Your NeoPixie dust bag must twinkle beautifully -- what better way to do that than set the LEDs to a solid color and then randomly sparkle some of them white? You'll also want to be able to change the colors by tapping the capacitive touch sensor. 

You can program all of these effects without typing a line of code, simply by dragging and dropping elemental code blocks, you can create Circuit Playground Express software in no time, and even test it out with the virtual Circuit Playground Express simulator built into the page.

Be sure you've gone through the tutorial here on the basics of MakeCode for Circuit Playground Express to make sure you know the basics of creating and uploading your code. 


You'll begin with a nice clean canvas -- nothing but a single, empty forever loop block. This is where all of the repeating command blocks will live, running over and over and over again.

Let's also add an on start block to set one parameter from the beginning -- this is a good place for any commands that need to run once each time the Circuit Playground Express is turned on or reset. Think of it as a sort of initialization block.

From the Light category, add a set brightness block to the on start block and set the value to something moderately bright, say 80.


Next, you'll light up the NeoPixel ring using photon blocks.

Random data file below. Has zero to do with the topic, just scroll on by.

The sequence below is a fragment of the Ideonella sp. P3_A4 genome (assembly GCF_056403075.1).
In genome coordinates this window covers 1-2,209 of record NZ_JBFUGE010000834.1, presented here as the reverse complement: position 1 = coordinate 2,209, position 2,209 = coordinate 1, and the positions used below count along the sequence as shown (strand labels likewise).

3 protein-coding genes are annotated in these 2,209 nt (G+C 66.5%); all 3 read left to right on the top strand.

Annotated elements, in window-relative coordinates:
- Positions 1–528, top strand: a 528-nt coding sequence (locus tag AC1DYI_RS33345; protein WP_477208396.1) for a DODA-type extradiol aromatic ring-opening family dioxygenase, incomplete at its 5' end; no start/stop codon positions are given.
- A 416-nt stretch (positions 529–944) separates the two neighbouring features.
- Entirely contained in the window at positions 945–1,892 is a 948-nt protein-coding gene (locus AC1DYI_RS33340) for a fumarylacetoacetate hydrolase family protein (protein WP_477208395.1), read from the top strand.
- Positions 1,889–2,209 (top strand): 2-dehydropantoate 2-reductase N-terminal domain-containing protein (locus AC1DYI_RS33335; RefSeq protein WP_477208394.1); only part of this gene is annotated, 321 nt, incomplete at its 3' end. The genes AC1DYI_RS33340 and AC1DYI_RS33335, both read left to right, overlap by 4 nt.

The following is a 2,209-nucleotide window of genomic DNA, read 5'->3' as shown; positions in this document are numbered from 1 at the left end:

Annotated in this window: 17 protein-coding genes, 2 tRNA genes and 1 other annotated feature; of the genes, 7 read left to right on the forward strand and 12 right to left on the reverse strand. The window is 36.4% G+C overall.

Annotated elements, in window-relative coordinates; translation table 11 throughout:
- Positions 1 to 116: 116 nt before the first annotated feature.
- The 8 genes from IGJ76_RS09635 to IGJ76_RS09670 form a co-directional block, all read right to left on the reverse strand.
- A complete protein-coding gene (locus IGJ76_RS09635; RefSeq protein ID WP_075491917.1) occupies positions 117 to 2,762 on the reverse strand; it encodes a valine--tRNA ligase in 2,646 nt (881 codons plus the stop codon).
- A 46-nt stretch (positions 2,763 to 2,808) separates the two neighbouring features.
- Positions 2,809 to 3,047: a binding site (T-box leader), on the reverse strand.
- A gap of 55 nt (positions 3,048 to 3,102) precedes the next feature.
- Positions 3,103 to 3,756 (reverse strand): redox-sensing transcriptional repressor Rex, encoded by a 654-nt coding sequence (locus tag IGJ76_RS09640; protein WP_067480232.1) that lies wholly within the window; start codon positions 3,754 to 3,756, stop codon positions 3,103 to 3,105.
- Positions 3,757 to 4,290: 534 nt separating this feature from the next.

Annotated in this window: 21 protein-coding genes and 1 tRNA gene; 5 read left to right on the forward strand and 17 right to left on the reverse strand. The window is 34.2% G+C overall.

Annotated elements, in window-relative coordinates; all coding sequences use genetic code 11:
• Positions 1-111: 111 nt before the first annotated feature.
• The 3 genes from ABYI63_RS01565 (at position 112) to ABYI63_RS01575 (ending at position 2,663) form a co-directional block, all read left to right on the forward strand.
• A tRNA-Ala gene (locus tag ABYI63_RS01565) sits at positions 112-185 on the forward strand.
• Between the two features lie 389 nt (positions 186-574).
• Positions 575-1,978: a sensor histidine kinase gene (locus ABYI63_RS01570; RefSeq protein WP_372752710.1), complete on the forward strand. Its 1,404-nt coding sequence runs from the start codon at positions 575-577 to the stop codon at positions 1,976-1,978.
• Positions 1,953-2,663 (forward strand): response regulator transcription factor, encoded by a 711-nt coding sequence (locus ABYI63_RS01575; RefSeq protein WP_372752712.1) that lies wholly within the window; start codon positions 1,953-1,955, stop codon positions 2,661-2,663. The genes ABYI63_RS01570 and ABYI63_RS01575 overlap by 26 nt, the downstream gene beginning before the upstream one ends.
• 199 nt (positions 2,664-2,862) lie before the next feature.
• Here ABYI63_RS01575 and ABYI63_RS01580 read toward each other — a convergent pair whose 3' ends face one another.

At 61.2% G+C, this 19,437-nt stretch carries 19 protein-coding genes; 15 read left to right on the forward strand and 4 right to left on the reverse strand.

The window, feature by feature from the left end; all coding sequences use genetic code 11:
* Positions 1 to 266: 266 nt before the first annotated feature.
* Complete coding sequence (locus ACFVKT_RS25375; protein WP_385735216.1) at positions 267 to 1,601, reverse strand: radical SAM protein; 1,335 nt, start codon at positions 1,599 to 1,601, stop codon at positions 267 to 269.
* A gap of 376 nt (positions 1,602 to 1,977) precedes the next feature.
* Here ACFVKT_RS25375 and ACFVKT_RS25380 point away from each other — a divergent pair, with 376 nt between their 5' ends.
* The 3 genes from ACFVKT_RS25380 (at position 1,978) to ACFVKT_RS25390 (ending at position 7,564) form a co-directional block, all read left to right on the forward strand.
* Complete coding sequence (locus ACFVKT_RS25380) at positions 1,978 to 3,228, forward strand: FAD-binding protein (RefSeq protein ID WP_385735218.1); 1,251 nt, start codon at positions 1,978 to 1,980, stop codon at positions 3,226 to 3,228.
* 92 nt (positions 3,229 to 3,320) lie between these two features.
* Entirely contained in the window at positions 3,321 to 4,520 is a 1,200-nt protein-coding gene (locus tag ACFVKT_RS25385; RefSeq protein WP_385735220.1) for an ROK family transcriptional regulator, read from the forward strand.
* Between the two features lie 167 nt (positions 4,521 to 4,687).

Photon blocks act like a sort of pen that can move to any position on the NeoPixel ring (0-9) and light or color a NeoPixel when it is "down". It doesn't change the color of any NeoPixels when it is "up", just like a pen that is lifted off the paper.

From the Light category, grab a photon pen up block and place it into the forever loop. Then, change the dropdown to pen down.

You'll want to light up and color your NeoPixels by moving the photon pen around while the pen is down, so add a photon forward by 1 block to the forever loop.

To create the organic, irregular sparkle pattern, you'll have the photon pen move a random number of positions (between 0-4), by adding a pick random 0 to 4 block to the photon forward by block.

You'll do the same sort of trick to vary the brightness, using the set brightness block and another pick random block, with the value range set from 0 to 40

To slow things down just a touch, add in a slight pause with the pause (ms) block.

Here's what the animation now looks like -- go ahead and test it out!

Color Touch

By default the LEDs will light up red. Red is nice, but how about some other colors, too, when the mood strikes? You'll now add touch input that allows one of the capacitive touch pads of the Circuit Playground Express to switch the color values every time you tap it.

From the Input category, add an on buttonA click block.

Change the input to one of the pin pads, in this case pin A5. (Any of the seven pin A pads will work as capacitive touch pads.)

Change the input mode to down instead of click. This means the input condition is met the moment you touch the pad, not when you touch and release.

Add a set all pixels to red block from the light category to the on pin A5 down block.

To make the ring flash white when the pad is touched, change the dropdown from red to white.